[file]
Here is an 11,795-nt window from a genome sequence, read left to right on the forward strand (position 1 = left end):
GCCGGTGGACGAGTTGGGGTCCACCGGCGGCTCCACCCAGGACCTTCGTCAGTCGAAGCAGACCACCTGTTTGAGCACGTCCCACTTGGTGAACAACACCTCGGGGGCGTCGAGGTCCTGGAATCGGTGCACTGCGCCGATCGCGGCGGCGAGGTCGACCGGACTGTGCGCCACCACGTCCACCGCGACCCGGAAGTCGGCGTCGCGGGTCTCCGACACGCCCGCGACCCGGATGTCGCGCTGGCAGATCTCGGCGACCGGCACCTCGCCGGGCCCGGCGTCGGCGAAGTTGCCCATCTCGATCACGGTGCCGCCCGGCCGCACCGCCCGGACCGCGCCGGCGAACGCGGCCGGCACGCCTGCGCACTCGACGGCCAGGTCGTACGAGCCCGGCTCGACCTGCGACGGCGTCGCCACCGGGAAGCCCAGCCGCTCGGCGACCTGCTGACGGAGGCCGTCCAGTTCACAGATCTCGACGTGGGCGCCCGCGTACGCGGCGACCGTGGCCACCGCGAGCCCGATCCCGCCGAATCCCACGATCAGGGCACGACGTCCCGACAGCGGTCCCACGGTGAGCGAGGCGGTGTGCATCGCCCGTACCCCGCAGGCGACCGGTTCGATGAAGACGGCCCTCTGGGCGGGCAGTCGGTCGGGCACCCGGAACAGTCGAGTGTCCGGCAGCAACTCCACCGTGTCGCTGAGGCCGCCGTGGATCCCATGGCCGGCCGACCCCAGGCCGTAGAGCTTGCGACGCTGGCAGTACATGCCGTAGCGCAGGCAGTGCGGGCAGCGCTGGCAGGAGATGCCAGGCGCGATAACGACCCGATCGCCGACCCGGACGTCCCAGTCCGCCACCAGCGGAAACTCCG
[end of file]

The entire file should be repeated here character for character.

Here is an 11,795-nt window from a genome sequence, read left to right on the forward strand (position 1 = left end):
GCCGGTGGACGAGTTGGGGTCCACCGGCGGCTCCACCCAGGACCTTCGTCAGTCGAAGCAGACCACCTGTTTGAGCACGTCCCACTTGGTGAACAACACCTCGGGGGCGTCGAGGTCCTGGAATCGGTGCACTGCGCCGATCGCGGCGGCGAGGTCGACCGGACTGTGCGCCACCACGTCCACCGCGACCCGGAAGTCGGCGTCGCGGGTCTCCGACACGCCCGCGACCCGGATGTCGCGCTGGCAGATCTCGGCGACCGGCACCTCGCCGGGCCCGGCGTCGGCGAAGTTGCCCATCTCGATCACGGTGCCGCCCGGCCGCACCGCCCGGACCGCGCCGGCGAACGCGGCCGGCACGCCTGCGCACTCGACGGCCAGGTCGTACGAGCCCGGCTCGACCTGCGACGGCGTCGCCACCGGGAAGCCCAGCCGCTCGGCGACCTGCTGACGGAGGCCGTCCAGTTCACAGATCTCGACGTGGGCGCCCGCGTACGCGGCGACCGTGGCCACCGCGAGCCCGATCCCGCCGAATCCCACGATCAGGGCACGACGTCCCGACAGCGGTCCCACGGTGAGCGAGGCGGTGTGCATCGCCCGTACCCCGCAGGCGACCGGTTCGATGAAGACGGCCCTCTGGGCGGGCAGTCGGTCGGGCACCCGGAACAGTCGAGTGTCCGGCAGCAACTCCACCGTGTCGCTGAGGCCGCCGTGGATCCCATGGCCGGCCGACCCCAGGCCGTAGAGCTTGCGACGCTGGCAGTACATGCCGTAGCGCAGGCAGTGCGGGCAGCGCTGGCAGGAGATGCCAGGCGCGATAACGACCCGATCGCCGACCCGGACGTCCCAGTCCGCCACCAGCGGAAACTCCG